Cohen & Sinowski
Cohen & Sinowski

Why You NEED Uninsured Motorist Coverage

  • Published: February 3, 2022

What Is Uninsured Or Underinsured Motorist Coverage

Uninsured motorist coverage is a type of auto insurance coverage that, as the name suggests, protects you in the event that you are injured by a driver who has no insurance. It may also protect you in the event that you are injured by a driver with insufficient insurance.

The purpose of uninsured motorist coverage is to ensure that you are adequately covered for injuries sustained in a car accident. If the at fault driver in an accident has sufficient auto insurance coverage, then uninsured motorist coverage does not apply. Uninsured motorist coverage is important because it can help ensure that victims of accidents caused by negligent drivers will be fairly compensated for their injuries.

Why You NEED Uninsured Motorist CoverageWhen You Should Make An Uninsured Motorist Claim

A recent study by the Department of Transportation found that 12.6% of drivers don’t have car insurance. While I’m confident most of my readers have coverage, you should know what to do if you are involved in an accident where the other driver doesn’t have insurance.

Whether or not you should make a claim against your own uninsured motorist coverage depends on the circumstances of the accident and your policy limits. When to make a claim is one of the more common questions asked of me by readers and clients, so here are some things to consider:

1. When you are in an accident with a non-insured driver and it was their fault:

If you were not injured you probably don’t need to do anything at all. Most states will not allow a person to recover compensation for pain and suffering if they do not have medical bills or lost wages as a result of their injuries. But if you were injured and the at fault driver didn’t have any insurance at the time of the wreck, you would make a claim though your own uninsured coverage.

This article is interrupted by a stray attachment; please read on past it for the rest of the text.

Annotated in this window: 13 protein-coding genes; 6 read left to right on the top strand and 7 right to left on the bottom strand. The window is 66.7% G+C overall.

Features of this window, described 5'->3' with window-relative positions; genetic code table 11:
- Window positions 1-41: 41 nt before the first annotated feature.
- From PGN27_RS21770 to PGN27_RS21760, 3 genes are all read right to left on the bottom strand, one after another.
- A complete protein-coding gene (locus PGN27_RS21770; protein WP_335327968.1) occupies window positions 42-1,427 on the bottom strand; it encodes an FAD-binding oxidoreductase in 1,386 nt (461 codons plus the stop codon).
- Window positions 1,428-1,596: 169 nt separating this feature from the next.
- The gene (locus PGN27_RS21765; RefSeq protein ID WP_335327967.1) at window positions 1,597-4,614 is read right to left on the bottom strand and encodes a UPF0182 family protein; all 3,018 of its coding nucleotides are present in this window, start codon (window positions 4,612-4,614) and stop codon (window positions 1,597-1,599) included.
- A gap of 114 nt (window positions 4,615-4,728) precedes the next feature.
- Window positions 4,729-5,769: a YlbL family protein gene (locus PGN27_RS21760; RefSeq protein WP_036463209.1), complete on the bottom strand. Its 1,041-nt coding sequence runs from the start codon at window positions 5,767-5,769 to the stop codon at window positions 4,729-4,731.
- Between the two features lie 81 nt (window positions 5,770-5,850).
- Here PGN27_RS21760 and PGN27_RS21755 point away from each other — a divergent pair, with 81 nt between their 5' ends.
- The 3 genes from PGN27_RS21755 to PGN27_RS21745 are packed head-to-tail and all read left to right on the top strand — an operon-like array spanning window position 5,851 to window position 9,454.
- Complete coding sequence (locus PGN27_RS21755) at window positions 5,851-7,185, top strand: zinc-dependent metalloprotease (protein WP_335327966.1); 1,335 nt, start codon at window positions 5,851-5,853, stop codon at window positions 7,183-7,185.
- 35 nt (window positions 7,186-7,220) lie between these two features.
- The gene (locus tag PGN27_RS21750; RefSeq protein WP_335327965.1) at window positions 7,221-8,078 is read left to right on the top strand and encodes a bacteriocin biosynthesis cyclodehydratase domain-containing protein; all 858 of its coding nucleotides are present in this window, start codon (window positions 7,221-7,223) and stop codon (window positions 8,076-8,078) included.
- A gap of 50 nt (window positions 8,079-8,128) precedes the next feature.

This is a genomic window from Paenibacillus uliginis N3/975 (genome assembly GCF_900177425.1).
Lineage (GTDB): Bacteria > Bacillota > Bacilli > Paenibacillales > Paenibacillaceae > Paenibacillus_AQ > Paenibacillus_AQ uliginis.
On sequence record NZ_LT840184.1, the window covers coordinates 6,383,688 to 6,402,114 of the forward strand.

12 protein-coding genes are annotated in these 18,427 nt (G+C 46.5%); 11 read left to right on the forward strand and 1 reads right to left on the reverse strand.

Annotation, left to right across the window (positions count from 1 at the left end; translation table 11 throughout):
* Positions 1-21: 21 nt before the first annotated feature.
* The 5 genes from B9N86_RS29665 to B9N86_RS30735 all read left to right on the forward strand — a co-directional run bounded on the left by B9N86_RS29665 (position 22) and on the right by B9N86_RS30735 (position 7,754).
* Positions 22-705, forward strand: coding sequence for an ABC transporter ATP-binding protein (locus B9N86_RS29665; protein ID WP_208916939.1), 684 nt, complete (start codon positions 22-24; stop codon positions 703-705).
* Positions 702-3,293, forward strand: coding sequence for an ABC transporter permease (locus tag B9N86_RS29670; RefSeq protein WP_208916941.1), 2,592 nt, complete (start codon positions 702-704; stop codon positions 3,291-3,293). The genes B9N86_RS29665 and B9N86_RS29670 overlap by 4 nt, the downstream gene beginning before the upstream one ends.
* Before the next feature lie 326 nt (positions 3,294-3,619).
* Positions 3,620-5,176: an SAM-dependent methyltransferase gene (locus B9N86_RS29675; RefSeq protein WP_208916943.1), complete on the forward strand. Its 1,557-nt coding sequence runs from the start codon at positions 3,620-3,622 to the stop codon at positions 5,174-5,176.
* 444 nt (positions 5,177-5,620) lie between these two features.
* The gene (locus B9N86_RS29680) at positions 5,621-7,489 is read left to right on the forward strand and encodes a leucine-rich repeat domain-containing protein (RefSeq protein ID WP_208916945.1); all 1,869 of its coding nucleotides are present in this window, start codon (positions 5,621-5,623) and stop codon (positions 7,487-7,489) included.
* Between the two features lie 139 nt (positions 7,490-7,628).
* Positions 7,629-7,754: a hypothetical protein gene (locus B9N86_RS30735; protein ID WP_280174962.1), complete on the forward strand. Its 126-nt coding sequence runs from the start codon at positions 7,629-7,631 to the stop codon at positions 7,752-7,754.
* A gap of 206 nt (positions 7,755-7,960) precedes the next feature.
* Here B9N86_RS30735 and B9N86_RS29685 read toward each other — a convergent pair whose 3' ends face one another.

2. When you are involved in a hit and run or a Phantom Vehicle wreck:

In Georgia, a “hit and run” or “phantom vehicle” accident refers to an accident where the at-fault driver either leaves the scene of the accident or can’t be identified. These types of accidents fall into several different categories:

  • The at-fault driver leaves the scene without stopping;
  • The at-fault driver fled the scene after stopping but later left without identifying himself (or herself);
  • The at-fault driver is never found or identified;

3. When you are injured in a car accident and the other driver did have liability coverage, but that policy had lapsed:

According to the Insurance Information Institute, over 11 million drivers in America are driving without insurance. When you are involved in an accident with such a driver, your only course of action is to make a claim through your own policy’s uninsured / underinsured motorist coverage.

4. When the other insurance company doesn’t carry enough coverage:

After a car accident, you may find yourself dealing with the other driver’s insurance company. If they carry the appropriate amount of coverage, they will pay for your medical bills and any other damages. I’ve already discussed the lie that is “full coverage,” you can read about that here.

But what happens when your injuries are significant and the other insurance company doesn’t carry enough coverage? We call this being underinsured. They have coverage just not enough to fully compensate you for your all of your damages. You’ll need to turn to your own insurance company. This is where underinsured coverage comes into play.

In Georgia, Uninsured Or Underinsured Motorist Coverage Comes In Two Types:

Reduced-by Or Add-on

Add-on: An add-on um policy is an additional policy that you purchase to increase the amount of your uninsured or underinsured motorist coverage. For example, if the at-fault party only has $25,000 in liability limits on their policy and you have an “add-on” policy with a limit of $25,000, in the event of an injury, the total amount you would be able to go after is $50,000 ($25,000 from the liability or at fault party and $25,000 from the add-on um policy).

Reduced-by: A reduced by policy covers the difference between what your UM/UIM coverage would pay and what you receive from any other available insurance. The same example as before, the at fault party has $25,000 bodily injury limit and you have $25,000 in reduced-by um coverage. In the event of an accident there would only be $25,000 in coverage available because your amount is reduced by the at fault parties amount.

If you’re involved in a serious auto accident, your next steps should be to contact Cohen & Sinowski.

The attorneys at Cohen & Sinowski specialize in personal injury claims and can help you determine whether or not you could file a claim against the at-fault driver’s insurance company. Contact us today to schedule a free consultation and get started on your case.

Cohen & Sinowski

The personal injury attorneys of Cohen & Sinowski are
dedicated to helping clients in the Metro Atlanta area.
Call Us Today! (404) 383-8835

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